SEV Biblia, Chapter 16:13 Y fuiste adornada de oro y de plata, y tu vestido fue lino, y seda, y bordado; comiste flor de harina de trigo, y miel, y aceite; y fuiste hermoseada en extremo, y has prosperado hasta reinar.
Clarke's Bible Commentary - Ezekiel 16:13 Verse 13. Thus wast thou decked, &c.] The Targum understands all this of the tabernacle service, the book of the law, the sacerdotal vestments, &c.
Thou didst prosper into a kingdom.] Here the figure explains itself: by this wretched infant, the low estate of the Jewish nation in its origin is pointed out; by the growing up of this child into woman's estate, the increase and multiplication of the people; by her being decked out and ornamented, her tabernacle service, and religious ordinances; by her betrothing and consequent marriage, the covenant which God made with the Jews; by her fornication and adulteries, their apostasy from God, and the establishment of idolatrous worship, with all its abominable rites; by her fornication and whoredoms with the Egyptians and Assyrians, the sinful alliances which the Jews made with those nations, and the incorporation of their idolatrous worship with that of Jehovah; by her lovers being brought against her, and stripping her naked, the delivery of the Jews into the hands of the Egyptians, Assyrians, and Chaldeans, who stripped them of all their excellencies, and at last carried them into captivity.
This is the key to the whole of this long chapter of metaphors; and the reader will do well to forget the figures, and look at the facts. The language and figures may in many places appear to us exceptionable: but these are quite in conformity to those times and places, and to every reader and hearer would appear perfectly appropriate, nor would engender either a thought or passion of an irregular or improper kind. Custom sanctions the mode, and prevents the abuse. Among naked savages irregular passions and propensities are not known to predominate above those in civilized life. And why? Because such sights are customary, and therefore in themselves innocent. And the same may be said of the language by which such states and circumstances of life are described. Had Ezekiel spoken in such language as would have been called chaste and unexceptionable among us, it would have appeared to his auditors as a strange dialect, and would have lost at least one half of its power and effect. Let this be the prophet's apology for the apparent indelicacy of his metaphors; and mine, for not entering into any particular discussion concerning them. See also on ver. 63.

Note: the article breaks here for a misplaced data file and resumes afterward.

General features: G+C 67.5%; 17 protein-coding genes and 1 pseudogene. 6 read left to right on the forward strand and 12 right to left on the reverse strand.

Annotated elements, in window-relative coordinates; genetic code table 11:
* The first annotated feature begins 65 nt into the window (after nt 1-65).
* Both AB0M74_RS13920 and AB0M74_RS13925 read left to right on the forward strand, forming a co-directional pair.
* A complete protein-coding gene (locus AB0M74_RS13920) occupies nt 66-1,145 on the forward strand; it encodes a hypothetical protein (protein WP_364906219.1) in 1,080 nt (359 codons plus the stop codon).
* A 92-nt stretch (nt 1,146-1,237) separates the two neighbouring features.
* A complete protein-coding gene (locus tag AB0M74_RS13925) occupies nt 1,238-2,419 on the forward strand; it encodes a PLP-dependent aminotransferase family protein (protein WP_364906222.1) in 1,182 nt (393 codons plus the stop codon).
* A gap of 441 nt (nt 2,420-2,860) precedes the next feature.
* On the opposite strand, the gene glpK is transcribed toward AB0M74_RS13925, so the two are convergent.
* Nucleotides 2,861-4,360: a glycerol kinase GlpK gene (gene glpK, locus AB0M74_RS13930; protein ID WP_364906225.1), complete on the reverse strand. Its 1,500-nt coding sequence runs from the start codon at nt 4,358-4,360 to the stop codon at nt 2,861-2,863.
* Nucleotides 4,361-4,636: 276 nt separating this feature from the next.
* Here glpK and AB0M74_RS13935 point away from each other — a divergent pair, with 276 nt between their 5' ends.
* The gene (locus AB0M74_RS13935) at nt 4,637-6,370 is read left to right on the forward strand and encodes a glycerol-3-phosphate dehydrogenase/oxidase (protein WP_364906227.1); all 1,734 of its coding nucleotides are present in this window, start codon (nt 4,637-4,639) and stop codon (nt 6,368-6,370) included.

Matthew Henry Commentary
Jerusalem like an unfruitful vine.
If a vine be fruitful, it is valuable. But if not fruitful, it is worthless and useless, it is cast into the fire. Thus man is capable of yielding a precious fruit, in living to God; this is the sole end of his existence; and if he fails in this, he is of no use but to be destroyed. What blindness then attaches to those who live in the tota neglect of God and of true religion! This similitude is applied to Jerusalem. Let us beware of an unfruitful profession. Let us come to Christ, and seek to abide in him, and to have his words abide in us __________________________________________________________________
Original Hebrew ותעדי 5710 זהב 2091 וכסף 3701 ומלבושׁך 4403 שׁשׁי 8336 ומשׁי 4897 ורקמה 7553 סלת 5560 ודבשׁ 1706 ושׁמן 8081 אכלתי 398 ותיפי 3302 במאד 3966 מאד 3966 ותצלחי 6743 למלוכה׃ 4410